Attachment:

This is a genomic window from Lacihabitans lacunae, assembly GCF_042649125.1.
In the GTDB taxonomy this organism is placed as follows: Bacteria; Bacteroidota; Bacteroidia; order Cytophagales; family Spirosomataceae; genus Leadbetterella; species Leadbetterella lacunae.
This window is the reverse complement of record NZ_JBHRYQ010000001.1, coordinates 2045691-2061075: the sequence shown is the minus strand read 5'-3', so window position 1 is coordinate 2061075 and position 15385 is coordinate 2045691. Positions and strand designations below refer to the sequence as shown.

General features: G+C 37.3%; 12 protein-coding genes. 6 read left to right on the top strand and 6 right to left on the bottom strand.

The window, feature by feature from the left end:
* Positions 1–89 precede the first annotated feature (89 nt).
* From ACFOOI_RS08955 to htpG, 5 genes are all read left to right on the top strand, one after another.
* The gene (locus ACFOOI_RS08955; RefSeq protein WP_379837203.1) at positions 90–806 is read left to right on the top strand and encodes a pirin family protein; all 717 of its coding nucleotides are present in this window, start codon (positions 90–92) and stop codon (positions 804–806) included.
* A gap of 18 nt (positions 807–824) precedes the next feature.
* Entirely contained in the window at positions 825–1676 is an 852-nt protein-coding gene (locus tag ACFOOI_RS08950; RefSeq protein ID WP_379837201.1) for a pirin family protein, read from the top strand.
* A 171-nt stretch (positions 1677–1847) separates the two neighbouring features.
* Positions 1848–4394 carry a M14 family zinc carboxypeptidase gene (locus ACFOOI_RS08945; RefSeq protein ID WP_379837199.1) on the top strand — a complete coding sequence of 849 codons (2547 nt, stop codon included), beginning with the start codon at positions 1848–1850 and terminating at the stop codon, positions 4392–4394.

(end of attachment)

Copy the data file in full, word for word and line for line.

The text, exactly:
This is a genomic window from Lacihabitans lacunae, assembly GCF_042649125.1.
In the GTDB taxonomy this organism is placed as follows: Bacteria; Bacteroidota; Bacteroidia; order Cytophagales; family Spirosomataceae; genus Leadbetterella; species Leadbetterella lacunae.
This window is the reverse complement of record NZ_JBHRYQ010000001.1, coordinates 2045691-2061075: the sequence shown is the minus strand read 5'-3', so window position 1 is coordinate 2061075 and position 15385 is coordinate 2045691. Positions and strand designations below refer to the sequence as shown.

General features: G+C 37.3%; 12 protein-coding genes. 6 read left to right on the top strand and 6 right to left on the bottom strand.

The window, feature by feature from the left end:
* Positions 1–89 precede the first annotated feature (89 nt).
* From ACFOOI_RS08955 to htpG, 5 genes are all read left to right on the top strand, one after another.
* The gene (locus ACFOOI_RS08955; RefSeq protein WP_379837203.1) at positions 90–806 is read left to right on the top strand and encodes a pirin family protein; all 717 of its coding nucleotides are present in this window, start codon (positions 90–92) and stop codon (positions 804–806) included.
* A gap of 18 nt (positions 807–824) precedes the next feature.
* Entirely contained in the window at positions 825–1676 is an 852-nt protein-coding gene (locus tag ACFOOI_RS08950; RefSeq protein ID WP_379837201.1) for a pirin family protein, read from the top strand.
* A 171-nt stretch (positions 1677–1847) separates the two neighbouring features.
* Positions 1848–4394 carry a M14 family zinc carboxypeptidase gene (locus ACFOOI_RS08945; RefSeq protein ID WP_379837199.1) on the top strand — a complete coding sequence of 849 codons (2547 nt, stop codon included), beginning with the start codon at positions 1848–1850 and terminating at the stop codon, positions 4392–4394.